Ok the forks are a costly upgrade but it would seem you are being charged for exclusivity.

    It does look good though.

  12. Looks ok, but I would echo previous comments re paint job & frame material, celebrate the iconic history of the clockwork, and of the brand. Steel is real maaaan!!!!!!

  13. When is a bike the same bike? Nothing on the above seems to have anything to do with the Clock work I had in the dim and distant. Oh, it’s got two wheels. I don’t expect things to stay the same but this is a tribute band that has little in common with the original

  14. I like it, though I’d greyscale the ZTR decals after purchase. Spec Schmek…

  15. It never was all fields. Some races were a bit flat and field like for a while. But before that it wasn’t fields and even when the races were fields people were still riding over technical terrain

    I also remember magazines back in the day advising that the prestige version was for racers who were happy for bike that only lasted a season or two

  16. Why not Orange ano/decals would have tied it better to the original.

    Anyone can buy the purple Hope stuff now so I really don’t see what’s so exclusive about it?

    2.5k for a seat tube badge!

  17. I think it would look soooo much better without the red rim and fork decals. I do think it has evolved, and the Clockworks (and oranges in general) change over time as they evolve.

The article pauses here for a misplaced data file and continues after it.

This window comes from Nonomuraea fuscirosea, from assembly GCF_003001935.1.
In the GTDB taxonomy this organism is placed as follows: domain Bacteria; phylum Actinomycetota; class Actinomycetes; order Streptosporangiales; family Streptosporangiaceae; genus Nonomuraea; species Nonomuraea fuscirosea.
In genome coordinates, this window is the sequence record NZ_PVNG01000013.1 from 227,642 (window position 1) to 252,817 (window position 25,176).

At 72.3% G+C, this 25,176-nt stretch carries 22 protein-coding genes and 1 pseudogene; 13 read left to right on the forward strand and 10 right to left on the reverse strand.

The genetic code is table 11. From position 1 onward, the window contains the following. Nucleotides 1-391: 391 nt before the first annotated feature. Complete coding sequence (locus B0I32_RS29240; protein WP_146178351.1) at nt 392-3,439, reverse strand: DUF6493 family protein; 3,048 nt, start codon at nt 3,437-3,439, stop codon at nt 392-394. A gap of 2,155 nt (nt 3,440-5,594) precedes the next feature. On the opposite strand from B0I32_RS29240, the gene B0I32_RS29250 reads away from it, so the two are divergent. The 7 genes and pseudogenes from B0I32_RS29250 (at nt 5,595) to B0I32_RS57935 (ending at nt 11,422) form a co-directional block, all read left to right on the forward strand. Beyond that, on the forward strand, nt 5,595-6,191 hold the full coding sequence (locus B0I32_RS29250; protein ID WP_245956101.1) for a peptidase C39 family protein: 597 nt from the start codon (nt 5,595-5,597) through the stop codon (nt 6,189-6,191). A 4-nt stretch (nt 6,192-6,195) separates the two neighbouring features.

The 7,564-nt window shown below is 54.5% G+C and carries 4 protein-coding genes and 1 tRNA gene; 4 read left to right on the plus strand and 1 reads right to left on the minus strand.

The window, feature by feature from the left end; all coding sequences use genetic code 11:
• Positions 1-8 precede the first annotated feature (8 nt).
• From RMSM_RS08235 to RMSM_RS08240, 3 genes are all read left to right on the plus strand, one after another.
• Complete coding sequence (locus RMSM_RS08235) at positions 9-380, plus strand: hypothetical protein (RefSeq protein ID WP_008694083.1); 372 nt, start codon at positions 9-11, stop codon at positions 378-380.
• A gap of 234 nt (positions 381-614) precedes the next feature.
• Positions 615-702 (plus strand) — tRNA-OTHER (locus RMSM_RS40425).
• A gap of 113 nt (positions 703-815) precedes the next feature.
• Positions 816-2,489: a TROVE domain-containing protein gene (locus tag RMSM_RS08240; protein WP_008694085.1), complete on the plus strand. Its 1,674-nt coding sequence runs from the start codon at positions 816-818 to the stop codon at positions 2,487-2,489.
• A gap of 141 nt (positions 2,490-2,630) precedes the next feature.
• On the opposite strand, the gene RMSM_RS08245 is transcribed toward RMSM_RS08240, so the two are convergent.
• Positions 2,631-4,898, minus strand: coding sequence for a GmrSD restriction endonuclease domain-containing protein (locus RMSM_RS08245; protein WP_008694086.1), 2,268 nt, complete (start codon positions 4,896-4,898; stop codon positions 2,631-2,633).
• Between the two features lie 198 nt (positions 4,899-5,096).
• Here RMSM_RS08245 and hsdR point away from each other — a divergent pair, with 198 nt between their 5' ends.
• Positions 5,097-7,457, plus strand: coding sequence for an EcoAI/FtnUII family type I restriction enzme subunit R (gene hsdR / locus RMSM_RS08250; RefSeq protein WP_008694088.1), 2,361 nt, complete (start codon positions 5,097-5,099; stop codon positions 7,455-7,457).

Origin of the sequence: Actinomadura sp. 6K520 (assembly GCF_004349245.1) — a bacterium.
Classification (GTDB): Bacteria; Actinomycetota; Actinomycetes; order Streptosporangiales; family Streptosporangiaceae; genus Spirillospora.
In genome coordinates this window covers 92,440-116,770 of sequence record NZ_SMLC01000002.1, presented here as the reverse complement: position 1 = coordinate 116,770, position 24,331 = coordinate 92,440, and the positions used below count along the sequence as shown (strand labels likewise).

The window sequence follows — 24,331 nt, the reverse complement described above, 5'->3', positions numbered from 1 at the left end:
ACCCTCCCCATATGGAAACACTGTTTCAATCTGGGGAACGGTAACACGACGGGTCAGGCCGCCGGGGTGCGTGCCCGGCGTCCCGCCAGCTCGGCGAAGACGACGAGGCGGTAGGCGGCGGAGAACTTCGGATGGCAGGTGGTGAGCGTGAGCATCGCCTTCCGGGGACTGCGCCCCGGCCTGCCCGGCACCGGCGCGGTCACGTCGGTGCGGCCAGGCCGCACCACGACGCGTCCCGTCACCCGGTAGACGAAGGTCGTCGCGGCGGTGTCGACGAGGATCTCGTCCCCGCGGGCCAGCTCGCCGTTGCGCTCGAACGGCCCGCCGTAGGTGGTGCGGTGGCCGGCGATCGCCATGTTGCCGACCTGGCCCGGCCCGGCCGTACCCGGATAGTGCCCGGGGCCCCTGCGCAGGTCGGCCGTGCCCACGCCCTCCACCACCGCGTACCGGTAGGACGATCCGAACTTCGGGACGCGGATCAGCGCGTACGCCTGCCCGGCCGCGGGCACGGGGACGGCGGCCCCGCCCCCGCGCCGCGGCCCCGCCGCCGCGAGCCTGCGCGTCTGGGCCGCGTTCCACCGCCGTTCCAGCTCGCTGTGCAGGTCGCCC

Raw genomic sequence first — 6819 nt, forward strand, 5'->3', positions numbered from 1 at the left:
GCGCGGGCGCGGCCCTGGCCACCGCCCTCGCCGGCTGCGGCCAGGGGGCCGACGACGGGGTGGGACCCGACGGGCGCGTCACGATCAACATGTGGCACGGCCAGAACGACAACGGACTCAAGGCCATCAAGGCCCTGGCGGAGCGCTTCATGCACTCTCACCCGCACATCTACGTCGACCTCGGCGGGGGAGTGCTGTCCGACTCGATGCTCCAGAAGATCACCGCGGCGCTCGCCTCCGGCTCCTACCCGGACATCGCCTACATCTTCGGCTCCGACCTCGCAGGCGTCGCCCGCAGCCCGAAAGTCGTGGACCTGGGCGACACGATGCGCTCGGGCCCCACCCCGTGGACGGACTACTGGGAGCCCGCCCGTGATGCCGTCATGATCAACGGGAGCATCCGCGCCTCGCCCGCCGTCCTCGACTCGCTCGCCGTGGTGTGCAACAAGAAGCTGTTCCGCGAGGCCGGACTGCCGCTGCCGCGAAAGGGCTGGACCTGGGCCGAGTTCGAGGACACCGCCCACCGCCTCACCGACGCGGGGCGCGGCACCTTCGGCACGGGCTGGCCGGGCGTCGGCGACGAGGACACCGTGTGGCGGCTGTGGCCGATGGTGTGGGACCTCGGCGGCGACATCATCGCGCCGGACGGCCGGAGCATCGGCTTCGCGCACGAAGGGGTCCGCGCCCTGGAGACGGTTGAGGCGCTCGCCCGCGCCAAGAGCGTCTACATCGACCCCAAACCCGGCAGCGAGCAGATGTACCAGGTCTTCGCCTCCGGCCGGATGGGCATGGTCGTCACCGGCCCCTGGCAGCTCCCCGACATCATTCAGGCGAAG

Lot if money, but some nice touches. It would be even better in shiny nickel plate with lumi orange decals….

  18. SLX on a £2500 hardtail, oh Orange, doing what you do best…

  19. Should have been sprayed Orange and white with silver finishing kit, but well done Orange for thriving for 25 years!

  20. £2.5k? thats only £100 a year, bargain!

  21. That’s not a clockwork. It might be a nice bike, but it needs a different name.

  22. Purple and silver were the colours of Y2K. Regardless, it’s a good looking bike. Sadly no gradient. Gradients on bikes are the best way to paint a bike.

  23. Ewww! Purple anodised stuff is and always will be horrid.
    It should be steel.
    It should be 650B.
    It shouldn’t be £2.5k, for that spec.

  24. I’m fine its aluminum and a 29er but I just can’t see that they’ve done anything particularly limited edition for the money…if it had the paint job and decals of the original clockwork, it would have made more sense but it just looks quite dull and ordinary with the silver

  25. Nice idea from orange, bike looks great

  26. ” I just can’t see that they’ve done anything particularly limited edition”

    What? Except for all the custom Hope bits?